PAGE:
5 Tried & True Ways To Get Red Wine Out Of A Carpet

Have you tried white wine? No, I mean, like, to treat the stain.

Getting red wine out of carpet is, like, the most stereotypical cleaning trope ever—except maybe scrubbing crayon off the walls. The kids, they color on the walls. And the adults, well, they spill wine on the carpet. Classic.

So, let’s assess your red wine stain. It’s got subtle notes of carelessness. Ah, yes, do we detect a faceplant-forward aroma? What’s that sixth “S” of wine tasting? See, swirl, sniff, sip, savor … and spill? Which red pairs best with carpet again? Was it the pinot noir or the Malbec?

Luckily we’re connoisseurs when it comes to carpet stain removal. Not only do we have a solution for you, but we’ve got 5 options. One for each glass of wine you consumed last night. (Hey, that’s barely a bottle. Whatever.)

Important Note: Don’t use warm water on red wine! Cold water only. The warm water will just make the wine set, and it’ll be way harder to get out of the carpet.

How to get red wine out of carpet

1. Baking soda

  • Blot the red wine stain with a clean, dry rag to absorb any excess liquid.
  • Pour a bit of cold water onto the red wine stain to saturate it. We recommend ¼ cup or so, depending how big the stain is. The water will dilute the red wine and help with your blotting.
  • Keep blotting at the wet stain until it appears to reasonably dissolve.
  • Make a baking soda paste by mixing together 1 part water to 3 parts baking soda. It should be thick, like cake batter.
  • Generously apply the baking soda paste to the red-wine-stained carpet.
  • Let the paste sit for about 20 minutes until it dries out.
  • Vacuum the baking soda residue from the carpet.

2. Club soda & salt

  • Blot out excess wine from the stain with a clean, dry rag.
  • Pour the (cold!) club soda directly onto the red wine stain. The soda’s carbonation should lift the stain out of the carpet fibers.
  • Dump some salt on top of the club-soda-saturated stain. The salt actually serves as a buffer that prevents the stain from setting.
  • Let the salty soda solution dry out for about 20 minutes.
  • Vacuum up the dried salt.

3. Vinegar

  • Blot the red wine stain with a clean, dry rag to absorb any excess liquid.
  • Mix 2 cups of warm water with 1 tablespoon of white vinegar. Yes, we know we said not to use warm water, but when diluting vinegar (or anything, really), it’s best to use warm water. The acidic vinegar will negate the water’s temperature, trust us. Vinegar effectively neutralizes red wine’s pigments.
  • Dip your rag into the water/vinegar solution and get to blotting.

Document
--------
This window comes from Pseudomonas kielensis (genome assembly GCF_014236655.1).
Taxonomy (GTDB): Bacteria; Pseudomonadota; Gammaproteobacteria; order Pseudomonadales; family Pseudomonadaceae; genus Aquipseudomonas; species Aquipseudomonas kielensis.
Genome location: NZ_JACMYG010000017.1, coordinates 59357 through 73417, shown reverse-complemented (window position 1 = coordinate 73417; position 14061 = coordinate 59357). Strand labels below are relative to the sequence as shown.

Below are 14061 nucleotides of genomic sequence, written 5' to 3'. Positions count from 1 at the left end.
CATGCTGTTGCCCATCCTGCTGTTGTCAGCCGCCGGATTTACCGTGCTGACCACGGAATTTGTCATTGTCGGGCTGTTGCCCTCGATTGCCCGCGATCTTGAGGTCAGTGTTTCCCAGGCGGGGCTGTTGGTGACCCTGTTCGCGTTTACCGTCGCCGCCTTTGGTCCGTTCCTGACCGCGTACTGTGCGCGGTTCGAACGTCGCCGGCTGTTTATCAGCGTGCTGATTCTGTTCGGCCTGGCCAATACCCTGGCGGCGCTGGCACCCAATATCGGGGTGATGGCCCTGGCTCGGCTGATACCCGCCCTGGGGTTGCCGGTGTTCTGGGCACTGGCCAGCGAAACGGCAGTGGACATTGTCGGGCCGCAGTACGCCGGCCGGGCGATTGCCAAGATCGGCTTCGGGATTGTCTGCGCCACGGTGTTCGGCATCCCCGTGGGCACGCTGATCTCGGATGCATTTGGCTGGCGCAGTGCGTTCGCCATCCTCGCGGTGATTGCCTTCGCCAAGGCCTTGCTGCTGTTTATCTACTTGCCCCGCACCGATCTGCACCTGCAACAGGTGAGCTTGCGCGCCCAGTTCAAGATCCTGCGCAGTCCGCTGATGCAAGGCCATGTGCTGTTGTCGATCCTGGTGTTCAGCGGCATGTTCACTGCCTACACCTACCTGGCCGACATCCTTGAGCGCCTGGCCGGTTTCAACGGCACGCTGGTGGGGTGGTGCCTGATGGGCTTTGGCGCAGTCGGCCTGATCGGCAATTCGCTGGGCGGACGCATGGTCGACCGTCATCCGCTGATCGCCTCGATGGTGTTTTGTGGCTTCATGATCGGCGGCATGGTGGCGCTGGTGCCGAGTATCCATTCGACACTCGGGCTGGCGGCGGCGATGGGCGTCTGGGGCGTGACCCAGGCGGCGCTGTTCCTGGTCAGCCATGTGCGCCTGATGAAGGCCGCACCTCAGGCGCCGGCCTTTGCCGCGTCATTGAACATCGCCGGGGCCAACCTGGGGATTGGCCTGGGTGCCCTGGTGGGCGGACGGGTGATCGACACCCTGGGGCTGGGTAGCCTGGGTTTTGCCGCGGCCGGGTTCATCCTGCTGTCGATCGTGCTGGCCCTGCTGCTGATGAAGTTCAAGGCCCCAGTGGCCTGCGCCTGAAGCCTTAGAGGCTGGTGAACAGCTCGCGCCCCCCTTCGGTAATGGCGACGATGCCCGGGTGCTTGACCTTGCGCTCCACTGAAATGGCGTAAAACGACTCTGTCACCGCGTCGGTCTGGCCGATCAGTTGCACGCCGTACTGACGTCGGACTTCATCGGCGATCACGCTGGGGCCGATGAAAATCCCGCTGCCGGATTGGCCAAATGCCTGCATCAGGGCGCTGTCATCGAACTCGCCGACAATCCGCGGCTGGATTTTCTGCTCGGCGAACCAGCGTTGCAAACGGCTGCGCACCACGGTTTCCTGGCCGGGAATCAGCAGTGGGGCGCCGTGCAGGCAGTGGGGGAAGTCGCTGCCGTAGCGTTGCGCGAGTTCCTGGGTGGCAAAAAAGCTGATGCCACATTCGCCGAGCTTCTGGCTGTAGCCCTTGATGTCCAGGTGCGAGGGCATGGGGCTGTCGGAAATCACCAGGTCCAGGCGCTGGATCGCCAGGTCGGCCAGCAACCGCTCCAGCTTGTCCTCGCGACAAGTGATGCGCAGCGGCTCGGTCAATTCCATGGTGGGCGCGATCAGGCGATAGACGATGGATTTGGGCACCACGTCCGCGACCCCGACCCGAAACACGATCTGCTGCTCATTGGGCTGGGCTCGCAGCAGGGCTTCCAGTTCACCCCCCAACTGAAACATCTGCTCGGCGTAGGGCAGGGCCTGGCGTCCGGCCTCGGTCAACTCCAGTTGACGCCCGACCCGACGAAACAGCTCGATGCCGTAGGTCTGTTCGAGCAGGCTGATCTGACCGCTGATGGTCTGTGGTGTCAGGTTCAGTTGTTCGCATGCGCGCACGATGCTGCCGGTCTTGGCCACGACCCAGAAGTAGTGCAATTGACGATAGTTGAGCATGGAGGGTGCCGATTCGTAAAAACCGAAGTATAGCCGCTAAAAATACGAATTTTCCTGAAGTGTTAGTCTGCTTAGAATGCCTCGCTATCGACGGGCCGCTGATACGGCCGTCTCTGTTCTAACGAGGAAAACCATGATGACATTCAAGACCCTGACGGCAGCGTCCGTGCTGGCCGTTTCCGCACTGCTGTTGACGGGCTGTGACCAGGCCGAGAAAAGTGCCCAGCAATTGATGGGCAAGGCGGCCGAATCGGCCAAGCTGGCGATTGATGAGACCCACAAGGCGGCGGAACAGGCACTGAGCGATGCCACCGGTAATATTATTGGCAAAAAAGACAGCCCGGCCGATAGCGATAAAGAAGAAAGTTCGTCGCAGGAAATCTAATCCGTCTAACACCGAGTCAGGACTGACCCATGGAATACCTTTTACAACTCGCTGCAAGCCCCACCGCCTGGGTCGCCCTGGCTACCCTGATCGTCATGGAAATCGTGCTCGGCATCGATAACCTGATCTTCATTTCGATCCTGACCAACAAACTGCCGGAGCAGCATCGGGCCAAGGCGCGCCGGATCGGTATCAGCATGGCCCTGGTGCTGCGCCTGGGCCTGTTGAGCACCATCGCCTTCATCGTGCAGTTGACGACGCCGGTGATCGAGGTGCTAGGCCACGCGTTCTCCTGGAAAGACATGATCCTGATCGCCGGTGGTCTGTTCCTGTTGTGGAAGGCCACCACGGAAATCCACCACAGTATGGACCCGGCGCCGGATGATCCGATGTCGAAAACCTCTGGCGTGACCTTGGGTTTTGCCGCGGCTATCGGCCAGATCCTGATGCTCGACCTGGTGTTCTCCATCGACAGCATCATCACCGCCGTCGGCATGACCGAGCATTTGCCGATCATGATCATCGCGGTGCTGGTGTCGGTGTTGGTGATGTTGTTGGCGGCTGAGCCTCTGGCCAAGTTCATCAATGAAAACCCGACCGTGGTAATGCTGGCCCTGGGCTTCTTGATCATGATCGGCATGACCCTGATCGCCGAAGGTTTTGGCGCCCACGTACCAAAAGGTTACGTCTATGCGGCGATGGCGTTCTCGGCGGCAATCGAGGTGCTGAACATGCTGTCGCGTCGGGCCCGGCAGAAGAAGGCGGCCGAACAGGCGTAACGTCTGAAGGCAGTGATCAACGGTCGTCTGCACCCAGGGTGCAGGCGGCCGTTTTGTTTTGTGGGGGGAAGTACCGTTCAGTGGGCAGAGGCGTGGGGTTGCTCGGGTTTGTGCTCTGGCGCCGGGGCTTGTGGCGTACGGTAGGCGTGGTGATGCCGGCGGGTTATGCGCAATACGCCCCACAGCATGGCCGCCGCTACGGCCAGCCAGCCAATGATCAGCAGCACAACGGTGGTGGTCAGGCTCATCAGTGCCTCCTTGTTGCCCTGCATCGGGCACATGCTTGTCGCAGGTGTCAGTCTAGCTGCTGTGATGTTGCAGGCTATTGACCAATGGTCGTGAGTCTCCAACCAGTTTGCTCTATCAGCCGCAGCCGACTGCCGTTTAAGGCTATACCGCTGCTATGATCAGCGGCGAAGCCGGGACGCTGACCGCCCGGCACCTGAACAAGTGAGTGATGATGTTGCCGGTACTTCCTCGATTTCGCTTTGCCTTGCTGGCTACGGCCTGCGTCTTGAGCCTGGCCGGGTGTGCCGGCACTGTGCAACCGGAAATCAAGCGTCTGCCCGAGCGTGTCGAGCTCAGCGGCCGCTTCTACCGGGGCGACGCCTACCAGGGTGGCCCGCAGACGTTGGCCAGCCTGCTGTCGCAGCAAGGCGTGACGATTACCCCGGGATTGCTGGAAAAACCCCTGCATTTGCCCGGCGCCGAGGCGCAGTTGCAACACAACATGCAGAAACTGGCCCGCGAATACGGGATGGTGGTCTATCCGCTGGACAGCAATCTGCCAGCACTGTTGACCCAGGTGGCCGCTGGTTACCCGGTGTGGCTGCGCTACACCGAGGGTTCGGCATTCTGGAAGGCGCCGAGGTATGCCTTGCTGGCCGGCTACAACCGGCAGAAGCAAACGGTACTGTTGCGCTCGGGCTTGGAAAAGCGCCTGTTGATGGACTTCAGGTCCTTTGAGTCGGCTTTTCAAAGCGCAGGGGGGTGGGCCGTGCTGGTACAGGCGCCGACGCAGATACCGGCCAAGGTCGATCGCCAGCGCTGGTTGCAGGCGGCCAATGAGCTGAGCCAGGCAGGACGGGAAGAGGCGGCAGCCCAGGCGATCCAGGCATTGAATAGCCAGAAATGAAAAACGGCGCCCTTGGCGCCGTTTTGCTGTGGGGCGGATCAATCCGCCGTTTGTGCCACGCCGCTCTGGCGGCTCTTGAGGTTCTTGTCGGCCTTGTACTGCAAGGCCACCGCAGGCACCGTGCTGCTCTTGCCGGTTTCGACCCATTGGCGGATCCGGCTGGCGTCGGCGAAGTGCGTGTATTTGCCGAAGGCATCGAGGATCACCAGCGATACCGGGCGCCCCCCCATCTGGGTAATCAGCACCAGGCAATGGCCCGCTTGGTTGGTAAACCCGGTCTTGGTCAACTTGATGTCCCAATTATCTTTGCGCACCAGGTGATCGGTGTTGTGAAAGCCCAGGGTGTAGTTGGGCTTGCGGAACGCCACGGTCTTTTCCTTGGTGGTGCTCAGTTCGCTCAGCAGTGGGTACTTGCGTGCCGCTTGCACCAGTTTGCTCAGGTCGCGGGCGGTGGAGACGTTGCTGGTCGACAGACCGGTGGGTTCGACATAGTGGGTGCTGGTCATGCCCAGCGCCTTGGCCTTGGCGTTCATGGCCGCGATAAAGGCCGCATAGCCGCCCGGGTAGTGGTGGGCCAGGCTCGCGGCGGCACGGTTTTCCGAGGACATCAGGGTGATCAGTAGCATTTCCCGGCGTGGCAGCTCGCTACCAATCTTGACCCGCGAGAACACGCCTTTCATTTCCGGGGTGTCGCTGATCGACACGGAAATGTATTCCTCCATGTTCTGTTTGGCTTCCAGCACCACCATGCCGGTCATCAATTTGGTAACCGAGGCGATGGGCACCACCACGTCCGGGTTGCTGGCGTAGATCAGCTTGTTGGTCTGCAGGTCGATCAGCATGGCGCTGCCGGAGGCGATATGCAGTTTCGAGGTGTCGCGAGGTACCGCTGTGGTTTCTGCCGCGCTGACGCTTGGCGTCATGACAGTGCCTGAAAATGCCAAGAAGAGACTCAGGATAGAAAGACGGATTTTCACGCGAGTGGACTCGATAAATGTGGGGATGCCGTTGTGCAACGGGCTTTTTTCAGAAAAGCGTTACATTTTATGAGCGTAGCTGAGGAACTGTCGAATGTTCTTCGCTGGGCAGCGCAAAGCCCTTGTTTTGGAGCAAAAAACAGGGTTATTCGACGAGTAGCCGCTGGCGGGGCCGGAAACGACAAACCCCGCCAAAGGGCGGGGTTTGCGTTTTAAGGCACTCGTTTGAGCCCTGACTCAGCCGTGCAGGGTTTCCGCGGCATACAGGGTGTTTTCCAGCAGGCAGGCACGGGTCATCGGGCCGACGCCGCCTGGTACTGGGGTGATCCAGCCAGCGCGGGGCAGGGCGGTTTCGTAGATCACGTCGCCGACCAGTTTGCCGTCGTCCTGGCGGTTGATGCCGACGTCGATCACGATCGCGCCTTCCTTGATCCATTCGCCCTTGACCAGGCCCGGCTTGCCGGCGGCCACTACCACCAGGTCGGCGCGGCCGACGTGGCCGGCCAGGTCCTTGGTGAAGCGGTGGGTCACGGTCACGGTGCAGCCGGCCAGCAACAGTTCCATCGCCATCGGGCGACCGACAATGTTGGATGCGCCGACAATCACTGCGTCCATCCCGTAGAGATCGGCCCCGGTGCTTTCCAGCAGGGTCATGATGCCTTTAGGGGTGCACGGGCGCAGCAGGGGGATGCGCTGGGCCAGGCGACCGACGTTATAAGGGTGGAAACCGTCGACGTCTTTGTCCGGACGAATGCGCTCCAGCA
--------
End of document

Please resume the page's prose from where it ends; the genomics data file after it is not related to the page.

• Continue blotting until the red wine stain has dissolved.
  • Once the stain is gone, finish by blotting the spot with a rag soaked with dish soap such as Dawn and water to get rid of any residual vinegar or funky vinegar odor.
  • Finish by dabbing the spot with a clean, damp rag to get rid of soapy residue.
  • Blot with a dry rag, and let the spot air dry completely.
  • Still smelling that vinegar? Hit the spot with a spritz of Febreze Fabric to clean away the odor and get your carpet smelling fresh.

4. Hydrogen peroxide & baking soda

  • Disclaimer: Hydrogen peroxide has the potential to majorly discolor your carpet. Test it out first on a discreet section of the carpet before applying to the stain, or you might just make it way, way worse.
  • Blot out excess wine from the stain with a clean, dry rag.
  • Spray or carefully pour hydrogen peroxide onto the red-wine-stained carpet.
  • Dollop a spoonful of baking soda on top of the hydrogen-peroxide-soaked stain.
  • Let the whole mixture sit for about 5 minutes.
  • Vacuum up dried-out baking soda residue.
  • Blot the spot with a clean, damp rag to finish.
  • Let the spot air dry.

5. White wine

  • You obviously prefer red wine, but hopefully you keep a bottle of white on hand, too. White wine actually neutralizes the pigment in red wine! It’s true.
  • Pour some white wine directly onto the red-wine-stained carpet. Don’t get crazy with it—just use enough white wine to completely cover the red wine stain. (Save the rest for a celebratory glass once you’ve successfully removed the stain.)
  • Get to blotting. Using a clean, damp rag, blot the stain until the red fades away.
  • If the red wine stain is particularly stubborn, try adding some salt or baking soda on top of the white wine, and let it sit for about 5 minutes.
  • Vacuum up salt or baking soda residue and continue blotting until the stain is gone.
  • Once the stain is gone, finish by blotting the spot with a rag soaked with dish soap like Dawn and water.
  • Finish by dabbing the spot with a clean, damp rag to get rid of soapy residue.
  • Blot with a dry rag or let the spot air dry completely.
  • Does your carpet still smell drunk? Hit the spot with a spritz of Febreze Fabric to freshen it up.

No harm, no foul. But next time, try to keep the wine in your glass, will ya? And getting red wine out of your carpet with white wine is a really fun party trick to have up your sleeve. After all, who hasn’t had to order a club soda at the bar to address an embarrassing red wine stain on their shirt?

While we’ve got your attention, did you spill wine anyplace else in your house? Maybe on the kitchen floor —or perhaps even on the wall or your countertops or kitchen cabinets? Hey, spills happen. And when they do, we’ve got you covered.

Oh, and real quick before you go: those wineglasses may be dishwasher safe, so double-check, pop them in the machine and have one less cleanup to worry about.

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